THE BLOG
11/06/2014 02:58 pm ET Updated Dec 06, 2017

How Kids Can See the Value of Scientific Thought This Weekend

Interstellar may take place in a galaxy far, far away, but it's no Star Wars. Big Hero 6 may be about a group of superheroes, but they're not The Avengers. And, that's a good thing, at least for the future of the real world.

As much as moviegoers love sci-fi fantasies, the fantasy often trumps science. Audiences mostly go to movies for sheer entertainment, so taking us away to lands where Sith Lords or billionaire vigilantes stir things up is a welcome accompaniment to popcorn and Junior Mints. But, inspiration may also "STEM" from movies, nudging youth to create new worlds through innovation, and this weekend's family-friendly releases are the kick starter.

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I'm no Neil deGrasse Tyson, but compared to most movies, Interstellar speaks about quantum physics, gravity, wormholes and intergalactic space travel in realistic terms. The long equations scrawled across wipe boards and discussions about slingshotting around black holes sailed right over my head, but I am betting that STEM-minded tweens and teens -- like Mackenzie Foy's "Murph" -- will see the events in Interstellar as achievable. Some may believe they could be the one to discover a new dimension. And, they just might.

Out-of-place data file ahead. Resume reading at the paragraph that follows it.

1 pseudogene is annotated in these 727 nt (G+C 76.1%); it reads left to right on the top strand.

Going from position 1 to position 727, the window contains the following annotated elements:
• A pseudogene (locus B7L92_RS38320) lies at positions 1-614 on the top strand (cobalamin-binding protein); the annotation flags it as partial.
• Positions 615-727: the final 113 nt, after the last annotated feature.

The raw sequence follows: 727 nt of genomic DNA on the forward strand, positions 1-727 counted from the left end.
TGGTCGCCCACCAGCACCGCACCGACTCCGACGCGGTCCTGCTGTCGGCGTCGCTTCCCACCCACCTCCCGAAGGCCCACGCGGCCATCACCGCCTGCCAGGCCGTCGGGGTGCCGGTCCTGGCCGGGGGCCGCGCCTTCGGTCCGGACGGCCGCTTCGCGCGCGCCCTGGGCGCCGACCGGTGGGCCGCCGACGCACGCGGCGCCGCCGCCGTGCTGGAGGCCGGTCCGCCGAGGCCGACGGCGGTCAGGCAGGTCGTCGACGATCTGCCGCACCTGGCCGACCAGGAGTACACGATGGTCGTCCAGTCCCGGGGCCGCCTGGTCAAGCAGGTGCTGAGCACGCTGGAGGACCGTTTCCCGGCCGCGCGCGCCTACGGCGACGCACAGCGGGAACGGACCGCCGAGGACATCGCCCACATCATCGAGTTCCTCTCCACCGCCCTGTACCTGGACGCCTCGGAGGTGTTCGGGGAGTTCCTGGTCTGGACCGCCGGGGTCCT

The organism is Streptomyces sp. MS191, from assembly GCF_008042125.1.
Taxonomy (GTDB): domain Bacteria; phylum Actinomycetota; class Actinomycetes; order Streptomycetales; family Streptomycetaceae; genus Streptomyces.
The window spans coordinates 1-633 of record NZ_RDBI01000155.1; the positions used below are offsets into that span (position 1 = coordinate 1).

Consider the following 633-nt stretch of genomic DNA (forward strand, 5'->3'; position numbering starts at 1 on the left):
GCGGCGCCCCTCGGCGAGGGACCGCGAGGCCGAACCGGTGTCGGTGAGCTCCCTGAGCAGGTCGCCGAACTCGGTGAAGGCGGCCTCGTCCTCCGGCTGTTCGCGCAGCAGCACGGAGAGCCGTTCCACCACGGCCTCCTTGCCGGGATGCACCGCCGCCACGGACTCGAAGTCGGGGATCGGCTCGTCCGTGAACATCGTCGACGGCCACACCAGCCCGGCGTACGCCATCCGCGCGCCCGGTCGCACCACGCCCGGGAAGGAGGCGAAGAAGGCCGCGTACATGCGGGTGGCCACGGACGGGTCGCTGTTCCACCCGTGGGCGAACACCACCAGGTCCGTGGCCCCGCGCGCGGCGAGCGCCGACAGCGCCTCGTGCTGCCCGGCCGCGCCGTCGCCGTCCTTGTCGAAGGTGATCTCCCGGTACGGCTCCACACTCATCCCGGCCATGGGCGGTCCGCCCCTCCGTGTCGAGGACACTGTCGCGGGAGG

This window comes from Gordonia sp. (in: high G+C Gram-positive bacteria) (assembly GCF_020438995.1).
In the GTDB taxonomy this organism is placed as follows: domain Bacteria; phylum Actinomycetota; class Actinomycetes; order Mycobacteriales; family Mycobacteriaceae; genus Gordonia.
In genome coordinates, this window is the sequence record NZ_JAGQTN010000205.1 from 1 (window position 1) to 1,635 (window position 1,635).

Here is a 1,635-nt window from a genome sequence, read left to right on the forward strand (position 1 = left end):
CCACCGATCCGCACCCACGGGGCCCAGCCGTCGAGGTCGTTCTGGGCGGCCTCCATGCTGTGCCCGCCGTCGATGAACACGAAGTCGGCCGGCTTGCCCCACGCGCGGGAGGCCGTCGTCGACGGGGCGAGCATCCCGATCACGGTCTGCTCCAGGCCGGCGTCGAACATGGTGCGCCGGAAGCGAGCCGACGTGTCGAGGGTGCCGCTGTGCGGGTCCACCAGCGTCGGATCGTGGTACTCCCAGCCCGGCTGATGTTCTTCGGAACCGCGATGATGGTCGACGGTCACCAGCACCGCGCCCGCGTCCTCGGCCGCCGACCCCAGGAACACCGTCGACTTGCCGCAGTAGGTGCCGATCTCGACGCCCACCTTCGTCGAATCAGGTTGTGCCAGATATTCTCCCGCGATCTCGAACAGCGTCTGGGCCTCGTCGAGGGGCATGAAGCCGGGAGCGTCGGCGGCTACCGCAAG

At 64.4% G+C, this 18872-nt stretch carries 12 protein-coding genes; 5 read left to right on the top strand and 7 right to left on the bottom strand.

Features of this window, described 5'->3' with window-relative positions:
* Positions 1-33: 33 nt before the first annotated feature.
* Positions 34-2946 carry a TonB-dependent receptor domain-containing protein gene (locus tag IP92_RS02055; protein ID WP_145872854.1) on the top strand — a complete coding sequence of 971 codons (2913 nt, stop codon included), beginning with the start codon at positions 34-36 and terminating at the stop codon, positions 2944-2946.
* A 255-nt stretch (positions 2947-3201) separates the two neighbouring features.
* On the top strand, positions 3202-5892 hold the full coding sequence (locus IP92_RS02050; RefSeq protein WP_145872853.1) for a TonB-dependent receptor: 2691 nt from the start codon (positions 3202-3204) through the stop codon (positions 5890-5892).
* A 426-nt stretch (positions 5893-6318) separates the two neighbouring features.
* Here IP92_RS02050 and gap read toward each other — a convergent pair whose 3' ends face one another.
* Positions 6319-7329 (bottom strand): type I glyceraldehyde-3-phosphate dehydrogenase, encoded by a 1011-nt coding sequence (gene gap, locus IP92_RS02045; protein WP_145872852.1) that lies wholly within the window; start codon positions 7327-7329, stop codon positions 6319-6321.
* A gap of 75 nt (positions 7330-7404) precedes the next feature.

What Interstellar does for space-related science, Big Hero 6 does for robotics, chemistry and tech. This Disney Animation film is about one 14-year-old and five college-age friends who become superheroes. Their superpower? Their brains. Creating different science applications, they are able to construct various supersuits. By the way, the villain they're after has stolen the teen's science fair project and using it for evil, so the kid even gets credit for creating the invention they're fighting.

A third film that's out this weekend, The Theory of Everything, is the biopic of noted physicist and cosmologist Stephen Hawking. The story is mostly about the relationship with his wife and his incredible struggle and triumph over his incurable and deadly disease. However, Hawking's complex theories are made understandable in this film, and we meet him as a student -- which, again, may serve as a source of inspiration among teen viewers.

All three films promote college as a brain quencher, where one must go to achieve his full potential -- not just the next thing after high school. This weekend's movie selection offers plenty of seeds to STEM kids intellectual futures -- it's up to you to help them bloom.